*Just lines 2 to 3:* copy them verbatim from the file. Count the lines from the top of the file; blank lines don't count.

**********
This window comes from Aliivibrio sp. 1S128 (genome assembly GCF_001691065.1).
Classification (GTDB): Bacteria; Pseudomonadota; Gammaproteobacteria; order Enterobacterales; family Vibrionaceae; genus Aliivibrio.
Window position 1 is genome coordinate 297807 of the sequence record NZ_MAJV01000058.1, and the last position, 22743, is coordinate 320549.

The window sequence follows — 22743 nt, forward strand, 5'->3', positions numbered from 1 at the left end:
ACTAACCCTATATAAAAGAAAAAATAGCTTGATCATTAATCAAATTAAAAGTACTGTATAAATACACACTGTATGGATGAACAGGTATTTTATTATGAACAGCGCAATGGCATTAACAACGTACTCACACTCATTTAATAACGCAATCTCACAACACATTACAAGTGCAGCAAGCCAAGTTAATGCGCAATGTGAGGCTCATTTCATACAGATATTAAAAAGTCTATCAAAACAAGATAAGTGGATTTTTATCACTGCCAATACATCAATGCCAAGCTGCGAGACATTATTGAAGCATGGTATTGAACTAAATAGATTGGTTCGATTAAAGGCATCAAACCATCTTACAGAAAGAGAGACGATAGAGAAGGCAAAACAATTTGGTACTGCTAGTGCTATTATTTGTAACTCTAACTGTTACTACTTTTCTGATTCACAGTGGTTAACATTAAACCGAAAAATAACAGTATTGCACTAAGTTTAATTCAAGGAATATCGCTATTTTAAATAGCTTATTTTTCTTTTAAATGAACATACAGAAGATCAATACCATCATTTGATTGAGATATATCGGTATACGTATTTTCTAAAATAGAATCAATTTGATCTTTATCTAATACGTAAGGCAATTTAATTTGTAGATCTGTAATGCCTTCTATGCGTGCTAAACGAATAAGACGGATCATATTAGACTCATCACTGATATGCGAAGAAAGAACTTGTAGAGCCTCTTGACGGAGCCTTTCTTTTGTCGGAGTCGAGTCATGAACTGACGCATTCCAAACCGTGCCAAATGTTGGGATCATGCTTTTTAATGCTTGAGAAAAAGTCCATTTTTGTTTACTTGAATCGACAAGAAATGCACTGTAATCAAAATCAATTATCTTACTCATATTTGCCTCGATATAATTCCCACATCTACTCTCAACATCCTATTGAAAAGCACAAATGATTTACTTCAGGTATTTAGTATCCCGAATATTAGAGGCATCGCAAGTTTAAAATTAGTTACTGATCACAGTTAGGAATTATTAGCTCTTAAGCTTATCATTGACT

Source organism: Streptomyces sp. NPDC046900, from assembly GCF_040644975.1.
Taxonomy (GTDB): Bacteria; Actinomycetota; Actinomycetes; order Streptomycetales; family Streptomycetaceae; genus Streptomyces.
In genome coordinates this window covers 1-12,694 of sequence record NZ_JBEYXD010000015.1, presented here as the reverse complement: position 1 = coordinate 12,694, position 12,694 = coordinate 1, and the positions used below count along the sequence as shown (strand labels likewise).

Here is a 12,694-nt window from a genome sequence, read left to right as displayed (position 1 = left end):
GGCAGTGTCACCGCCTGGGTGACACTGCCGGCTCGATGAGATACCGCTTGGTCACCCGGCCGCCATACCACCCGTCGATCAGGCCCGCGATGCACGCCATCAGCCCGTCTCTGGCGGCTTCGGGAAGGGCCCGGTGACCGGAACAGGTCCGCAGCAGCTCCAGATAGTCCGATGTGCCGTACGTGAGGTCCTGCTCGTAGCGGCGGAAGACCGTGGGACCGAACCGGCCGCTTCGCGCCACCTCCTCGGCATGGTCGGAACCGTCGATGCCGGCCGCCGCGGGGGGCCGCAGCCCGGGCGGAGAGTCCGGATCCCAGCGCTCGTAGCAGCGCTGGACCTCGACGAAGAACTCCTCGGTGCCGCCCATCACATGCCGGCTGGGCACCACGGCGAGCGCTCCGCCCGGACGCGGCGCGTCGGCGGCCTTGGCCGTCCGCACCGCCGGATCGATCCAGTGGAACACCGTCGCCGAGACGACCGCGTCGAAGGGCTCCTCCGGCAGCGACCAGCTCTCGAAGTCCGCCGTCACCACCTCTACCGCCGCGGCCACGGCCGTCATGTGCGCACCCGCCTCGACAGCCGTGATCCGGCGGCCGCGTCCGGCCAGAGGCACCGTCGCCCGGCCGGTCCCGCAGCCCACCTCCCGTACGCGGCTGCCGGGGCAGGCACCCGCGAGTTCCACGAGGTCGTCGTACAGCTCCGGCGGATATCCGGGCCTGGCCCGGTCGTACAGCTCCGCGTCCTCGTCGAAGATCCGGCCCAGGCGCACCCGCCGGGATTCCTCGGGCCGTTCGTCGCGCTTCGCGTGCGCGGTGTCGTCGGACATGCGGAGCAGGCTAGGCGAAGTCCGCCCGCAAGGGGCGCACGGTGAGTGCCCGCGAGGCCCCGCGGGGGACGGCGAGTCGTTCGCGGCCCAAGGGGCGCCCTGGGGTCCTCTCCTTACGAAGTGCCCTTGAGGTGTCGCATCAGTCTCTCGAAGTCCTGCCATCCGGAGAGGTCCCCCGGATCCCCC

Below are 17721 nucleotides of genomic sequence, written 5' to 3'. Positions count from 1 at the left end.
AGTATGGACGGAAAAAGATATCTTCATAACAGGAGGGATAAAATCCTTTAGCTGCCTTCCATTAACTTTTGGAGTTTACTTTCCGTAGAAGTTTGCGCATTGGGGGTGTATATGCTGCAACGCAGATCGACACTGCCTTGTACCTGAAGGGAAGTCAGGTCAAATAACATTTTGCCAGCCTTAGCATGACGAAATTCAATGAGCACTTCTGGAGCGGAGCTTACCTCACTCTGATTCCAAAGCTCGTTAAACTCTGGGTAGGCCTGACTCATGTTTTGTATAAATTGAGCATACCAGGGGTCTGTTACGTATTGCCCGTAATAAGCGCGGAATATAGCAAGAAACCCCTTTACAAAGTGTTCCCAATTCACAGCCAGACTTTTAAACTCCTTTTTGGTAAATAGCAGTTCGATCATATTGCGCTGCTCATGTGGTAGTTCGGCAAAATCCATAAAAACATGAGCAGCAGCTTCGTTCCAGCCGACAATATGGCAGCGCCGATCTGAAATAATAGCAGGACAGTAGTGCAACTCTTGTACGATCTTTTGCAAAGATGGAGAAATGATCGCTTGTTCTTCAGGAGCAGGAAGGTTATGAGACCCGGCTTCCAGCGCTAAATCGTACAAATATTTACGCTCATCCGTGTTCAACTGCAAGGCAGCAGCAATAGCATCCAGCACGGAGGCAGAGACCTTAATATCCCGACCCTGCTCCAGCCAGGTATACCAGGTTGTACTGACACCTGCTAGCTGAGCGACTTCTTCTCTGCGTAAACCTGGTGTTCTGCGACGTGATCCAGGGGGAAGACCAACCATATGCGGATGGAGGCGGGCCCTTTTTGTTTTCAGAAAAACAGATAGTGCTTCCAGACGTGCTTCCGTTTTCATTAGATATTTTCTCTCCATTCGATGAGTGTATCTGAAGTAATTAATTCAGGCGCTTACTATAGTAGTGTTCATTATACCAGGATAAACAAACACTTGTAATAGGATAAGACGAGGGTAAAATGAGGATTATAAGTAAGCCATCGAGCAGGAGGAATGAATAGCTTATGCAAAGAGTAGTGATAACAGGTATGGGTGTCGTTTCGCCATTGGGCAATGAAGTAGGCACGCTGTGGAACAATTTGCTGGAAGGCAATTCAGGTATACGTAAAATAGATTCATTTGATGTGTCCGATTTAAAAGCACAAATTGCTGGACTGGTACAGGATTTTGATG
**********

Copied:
Classification (GTDB): Bacteria; Pseudomonadota; Gammaproteobacteria; order Enterobacterales; family Vibrionaceae; genus Aliivibrio.
Window position 1 is genome coordinate 297807 of the sequence record NZ_MAJV01000058.1, and the last position, 22743, is coordinate 320549.